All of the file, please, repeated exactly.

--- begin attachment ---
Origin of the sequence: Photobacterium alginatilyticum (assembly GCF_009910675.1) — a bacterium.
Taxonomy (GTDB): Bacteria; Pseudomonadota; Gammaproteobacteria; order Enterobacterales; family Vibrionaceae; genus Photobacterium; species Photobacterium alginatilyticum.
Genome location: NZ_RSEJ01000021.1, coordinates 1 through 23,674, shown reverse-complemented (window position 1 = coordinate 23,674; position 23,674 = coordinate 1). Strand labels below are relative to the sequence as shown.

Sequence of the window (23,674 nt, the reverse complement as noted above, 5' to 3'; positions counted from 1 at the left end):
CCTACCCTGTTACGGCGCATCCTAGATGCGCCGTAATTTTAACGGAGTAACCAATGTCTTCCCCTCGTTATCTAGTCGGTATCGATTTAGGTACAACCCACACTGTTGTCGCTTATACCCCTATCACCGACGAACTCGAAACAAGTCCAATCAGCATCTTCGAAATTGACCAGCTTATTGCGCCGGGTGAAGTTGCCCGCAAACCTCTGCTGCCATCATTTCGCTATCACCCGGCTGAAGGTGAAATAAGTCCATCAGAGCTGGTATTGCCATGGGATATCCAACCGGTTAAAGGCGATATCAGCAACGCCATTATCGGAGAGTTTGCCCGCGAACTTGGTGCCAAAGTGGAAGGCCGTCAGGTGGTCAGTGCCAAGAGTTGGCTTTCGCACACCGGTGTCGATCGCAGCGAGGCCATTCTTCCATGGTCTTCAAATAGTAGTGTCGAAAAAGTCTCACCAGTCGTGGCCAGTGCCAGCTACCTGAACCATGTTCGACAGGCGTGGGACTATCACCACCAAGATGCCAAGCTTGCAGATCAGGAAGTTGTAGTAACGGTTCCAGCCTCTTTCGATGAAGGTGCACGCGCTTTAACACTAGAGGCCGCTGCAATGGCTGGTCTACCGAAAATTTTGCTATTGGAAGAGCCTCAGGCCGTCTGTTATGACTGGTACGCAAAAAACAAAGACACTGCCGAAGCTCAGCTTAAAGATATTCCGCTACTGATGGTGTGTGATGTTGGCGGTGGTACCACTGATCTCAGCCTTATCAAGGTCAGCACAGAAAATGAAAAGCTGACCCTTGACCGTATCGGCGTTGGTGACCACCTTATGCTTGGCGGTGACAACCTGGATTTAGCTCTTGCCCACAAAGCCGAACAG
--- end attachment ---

Origin of the sequence: Photobacterium alginatilyticum (assembly GCF_009910675.1) — a bacterium.
Taxonomy (GTDB): Bacteria; Pseudomonadota; Gammaproteobacteria; order Enterobacterales; family Vibrionaceae; genus Photobacterium; species Photobacterium alginatilyticum.
Genome location: NZ_RSEJ01000021.1, coordinates 1 through 23,674, shown reverse-complemented (window position 1 = coordinate 23,674; position 23,674 = coordinate 1). Strand labels below are relative to the sequence as shown.

Sequence of the window (23,674 nt, the reverse complement as noted above, 5' to 3'; positions counted from 1 at the left end):
CCTACCCTGTTACGGCGCATCCTAGATGCGCCGTAATTTTAACGGAGTAACCAATGTCTTCCCCTCGTTATCTAGTCGGTATCGATTTAGGTACAACCCACACTGTTGTCGCTTATACCCCTATCACCGACGAACTCGAAACAAGTCCAATCAGCATCTTCGAAATTGACCAGCTTATTGCGCCGGGTGAAGTTGCCCGCAAACCTCTGCTGCCATCATTTCGCTATCACCCGGCTGAAGGTGAAATAAGTCCATCAGAGCTGGTATTGCCATGGGATATCCAACCGGTTAAAGGCGATATCAGCAACGCCATTATCGGAGAGTTTGCCCGCGAACTTGGTGCCAAAGTGGAAGGCCGTCAGGTGGTCAGTGCCAAGAGTTGGCTTTCGCACACCGGTGTCGATCGCAGCGAGGCCATTCTTCCATGGTCTTCAAATAGTAGTGTCGAAAAAGTCTCACCAGTCGTGGCCAGTGCCAGCTACCTGAACCATGTTCGACAGGCGTGGGACTATCACCACCAAGATGCCAAGCTTGCAGATCAGGAAGTTGTAGTAACGGTTCCAGCCTCTTTCGATGAAGGTGCACGCGCTTTAACACTAGAGGCCGCTGCAATGGCTGGTCTACCGAAAATTTTGCTATTGGAAGAGCCTCAGGCCGTCTGTTATGACTGGTACGCAAAAAACAAAGACACTGCCGAAGCTCAGCTTAAAGATATTCCGCTACTGATGGTGTGTGATGTTGGCGGTGGTACCACTGATCTCAGCCTTATCAAGGTCAGCACAGAAAATGAAAAGCTGACCCTTGACCGTATCGGCGTTGGTGACCACCTTATGCTTGGCGGTGACAACCTGGATTTAGCTCTTGCCCACAAAGCCGAACAG